Artificial sweeteners are linked to diabetes and obesity - researchers caution!!
Artificial sweeteners  are widely used in many food items, cool drinks, etc  and this practise has been around fore more than a couple of decades or so.  A research study undertaken in July, 2017 in Canada says that artificial sweeteners may  have a close link with long-term weight gain and increased risk of obesity, diabetes, high blood pressure and heart disease. This study was  published in CMAJ (Canadian Medical Association Journal).

That consumption of artificial sweeteners, such as aspartame and sucrose is widespread and increasing has been a matter of serious concern among  government agencies world over. The bad news is  the new data  point out  that artificial or non-nutritive, sweeteners may have negative impact  on metabolic activities, gut bacteria and appetite, although the evidence is conflicting. 
Researchers from the University of Manitoba's George & Fay Yee Centre for Health care Innovation carefully carried out  a systematic review of 37 studies, following  more than 400,000 people for an average of 10 years. This was done by them with a view to confirming  whether consuming artificial sweeteners is associated with negative long-term effects on weight and heart disease.  Among them only 7 of  these studies were controlled random trials, using  1003 people and following  for a  6-month period on an  average.
The  short term trials did not show any consistency  regarding effect of artificial sweeteners on weight loss. However,  the longer observational studies  did show and establish a  link between consumption of artificial sweeteners and relatively higher risks of weight gain and obesity, high blood pressure, diabetes, heart disease and other health issues.

According to Dr. Ryan Zarychanski, Assistant Professor, Rady Faculty of Health Sciences, University of Manitoba. "We found that data from clinical trials do not clearly support the intended benefits of artificial sweeteners for weight management."Dr. Meghan Azad, Assistant Professor at the above-mentioned  University is of the opinion, "Caution is warranted until the long-term health effects of artificial sweeteners are fully characterized,"
 She  has also further stated: "Given the widespread and increasing use of artificial sweeteners, and the current epidemic of obesity and related diseases, more research is needed to determine the long-term risks and benefits of these products," .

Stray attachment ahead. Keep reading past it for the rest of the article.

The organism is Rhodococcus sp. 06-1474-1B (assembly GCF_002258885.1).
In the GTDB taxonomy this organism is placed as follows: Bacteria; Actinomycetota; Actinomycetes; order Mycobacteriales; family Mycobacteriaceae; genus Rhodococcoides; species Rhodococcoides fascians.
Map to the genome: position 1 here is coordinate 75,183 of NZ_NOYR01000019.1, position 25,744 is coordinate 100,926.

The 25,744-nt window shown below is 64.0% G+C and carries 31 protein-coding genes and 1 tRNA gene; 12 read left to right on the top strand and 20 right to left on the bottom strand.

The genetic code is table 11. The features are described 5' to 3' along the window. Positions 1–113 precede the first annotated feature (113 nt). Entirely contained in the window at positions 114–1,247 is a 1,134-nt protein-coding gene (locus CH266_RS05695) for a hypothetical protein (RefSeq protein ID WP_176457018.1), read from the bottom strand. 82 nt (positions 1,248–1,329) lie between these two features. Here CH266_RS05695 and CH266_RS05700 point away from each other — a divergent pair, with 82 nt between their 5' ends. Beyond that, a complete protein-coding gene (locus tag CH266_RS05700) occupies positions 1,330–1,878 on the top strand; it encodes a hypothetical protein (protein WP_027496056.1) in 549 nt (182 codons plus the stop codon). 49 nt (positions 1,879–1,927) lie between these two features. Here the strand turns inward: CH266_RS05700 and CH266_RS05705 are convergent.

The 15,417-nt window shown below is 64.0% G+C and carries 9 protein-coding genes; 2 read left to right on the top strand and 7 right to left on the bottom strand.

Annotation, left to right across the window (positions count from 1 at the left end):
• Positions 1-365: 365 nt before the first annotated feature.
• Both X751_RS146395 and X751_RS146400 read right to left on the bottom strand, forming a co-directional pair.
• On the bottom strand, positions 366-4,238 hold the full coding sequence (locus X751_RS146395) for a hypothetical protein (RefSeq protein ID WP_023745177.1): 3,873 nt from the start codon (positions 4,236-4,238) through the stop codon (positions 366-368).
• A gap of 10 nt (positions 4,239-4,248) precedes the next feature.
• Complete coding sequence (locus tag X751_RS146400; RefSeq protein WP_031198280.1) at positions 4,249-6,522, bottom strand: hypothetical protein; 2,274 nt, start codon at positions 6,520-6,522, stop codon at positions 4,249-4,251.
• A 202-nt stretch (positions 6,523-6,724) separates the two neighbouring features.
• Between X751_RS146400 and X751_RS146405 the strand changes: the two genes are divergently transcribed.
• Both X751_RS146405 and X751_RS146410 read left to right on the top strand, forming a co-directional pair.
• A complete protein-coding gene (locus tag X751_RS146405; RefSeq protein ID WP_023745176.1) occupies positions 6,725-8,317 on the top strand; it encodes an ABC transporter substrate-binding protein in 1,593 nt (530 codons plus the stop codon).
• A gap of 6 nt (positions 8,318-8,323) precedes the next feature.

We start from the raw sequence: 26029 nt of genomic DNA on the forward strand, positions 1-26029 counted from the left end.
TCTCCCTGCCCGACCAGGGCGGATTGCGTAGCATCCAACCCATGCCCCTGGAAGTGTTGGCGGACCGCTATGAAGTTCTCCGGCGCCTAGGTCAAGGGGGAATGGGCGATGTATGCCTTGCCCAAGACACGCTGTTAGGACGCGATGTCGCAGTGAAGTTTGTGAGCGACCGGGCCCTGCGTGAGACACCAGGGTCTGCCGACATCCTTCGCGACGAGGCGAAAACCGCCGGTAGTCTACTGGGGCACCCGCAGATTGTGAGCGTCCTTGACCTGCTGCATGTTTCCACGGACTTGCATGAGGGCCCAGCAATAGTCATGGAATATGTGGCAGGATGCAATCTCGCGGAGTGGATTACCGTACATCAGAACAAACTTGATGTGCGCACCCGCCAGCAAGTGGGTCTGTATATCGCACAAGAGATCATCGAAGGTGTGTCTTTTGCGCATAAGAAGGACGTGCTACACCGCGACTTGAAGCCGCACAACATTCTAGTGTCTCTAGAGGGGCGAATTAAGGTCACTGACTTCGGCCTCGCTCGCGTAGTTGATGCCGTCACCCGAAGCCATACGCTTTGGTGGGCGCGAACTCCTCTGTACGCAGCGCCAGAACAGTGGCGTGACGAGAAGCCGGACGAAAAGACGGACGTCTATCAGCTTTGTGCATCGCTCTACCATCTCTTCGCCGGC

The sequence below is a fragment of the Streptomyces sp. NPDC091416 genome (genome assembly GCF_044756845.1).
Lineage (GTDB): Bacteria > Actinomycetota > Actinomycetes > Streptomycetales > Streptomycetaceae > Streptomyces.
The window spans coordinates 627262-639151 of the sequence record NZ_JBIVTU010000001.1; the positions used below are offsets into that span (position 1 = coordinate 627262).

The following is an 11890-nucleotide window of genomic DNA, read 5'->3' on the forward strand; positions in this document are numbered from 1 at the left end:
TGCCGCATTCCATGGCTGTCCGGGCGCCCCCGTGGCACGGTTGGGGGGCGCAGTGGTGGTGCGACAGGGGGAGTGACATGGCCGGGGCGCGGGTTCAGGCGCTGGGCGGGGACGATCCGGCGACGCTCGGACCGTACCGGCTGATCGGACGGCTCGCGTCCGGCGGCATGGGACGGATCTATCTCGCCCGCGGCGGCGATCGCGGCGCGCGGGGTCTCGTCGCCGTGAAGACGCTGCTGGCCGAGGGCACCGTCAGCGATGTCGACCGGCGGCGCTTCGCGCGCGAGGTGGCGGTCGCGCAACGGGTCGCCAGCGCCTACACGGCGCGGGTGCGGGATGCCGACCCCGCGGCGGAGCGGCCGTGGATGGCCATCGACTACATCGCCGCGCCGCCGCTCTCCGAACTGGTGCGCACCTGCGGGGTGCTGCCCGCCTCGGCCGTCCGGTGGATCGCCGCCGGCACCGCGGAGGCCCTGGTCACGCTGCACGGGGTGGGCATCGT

A new research work reported from Australia points out artificial sweeteners  are tied to type 2 diabetes. The  review published in the ''Journal Current Atherosclerosis Reports''  has come up with a surprising  find.  It shows that '' People who use low calorie
sweeteners (LCB) are likely to  gain weight, the exact of what consumers expect''. This study, despite controlled clinical trials  shows that artificial sweeteners do lead to weight loss, according to the research study done at University of South Australia (UniSA). They noted that there had been  200% increase in LCS users and a 54% among adults over a span of 30 years. They used  low  calorie sweeteners in the place of  fructose, glucose and sucrose. The LCS stuffs had  intense sweet with no calories. The recent studies emphasized  on the adverse effects on the health by them.

The study was done on 5150 adults over a seven year period and the results showed that those who consumed  large quantities of AS had gained more weight than non-users. The inference is that AS may trigger  weight gain and cause type 2 diabetes.
People, who keep using  artificial sweeteners, must use discretion before using them and must understand their cumulative effects on the health over a long period.   
 Common Artificial sweeteners
     Aspartame. Sold under the brand names NutraSweet, Equal, or Sugar Twin, aspartame is 200 times sweeter than table sugar.
    Acesulfame potassium. Also known as acesulfame K, it’s 200 times sweeter than table sugar. It’s suited for cooking and baking and sold under the brand names Sunnet or Sweet One.
    Advantame. This sweetener is 20,000 times sweeter than table sugar and suited for cooking and baking.
    Aspartame-acesulfame salt. Sold under the brand name Twinsweet, it’s 350 times sweeter than table sugar.
    Cyclamate. Cyclamate, which is 50 times sweeter than table sugar, was used for cooking and baking. However, it has been banned in the United States since 1970.
    Neotame. Sold under the brand name Newtame, this sweetener is 13,000 times sweeter than table sugar and suited for cooking and baking.
    Neohesperidin. It’s 340 times sweeter than table sugar and suited for cooking, baking, and mixing with acidic foods. Note that it is not approved for use in the United States.
    Sacchari. Sold under the brand names Sweet'N Low, Sweet Twin, or Necta Sweet, saccharin is 700 times sweeter than table sugar.
    Sucralose. Sucralose, which is 600 times sweeter table sugar, is suited for cooking, baking, and mixing ................................ (vide:

The New Indian Express (Tiruchy edition)  dated 10th December, 2019: Page 16;  ''Artificial sweeteners tied to diabetes''.
Meghan B. Azad, Ahmed M. Abou-Setta, Bhupendrasinh F. Chauhan, Rasheda Rabbani, Justin Lys, Leslie Copstein, Amrinder Mann, Maya M. Jeyaraman, Ashleigh E. Reid, Michelle Fiander, Dylan S. MacKay, Jon McGavock, Brandy Wicklow, Ryan Zarychanski. Nonnutritive sweeteners and cardiometabolic health: a systematic review and meta-analysis of randomized controlled trials and prospective cohort studies. Canadian Medical Association Journal, 2017; 189 (28): E929 DOI: 10.1503/cmaj.161390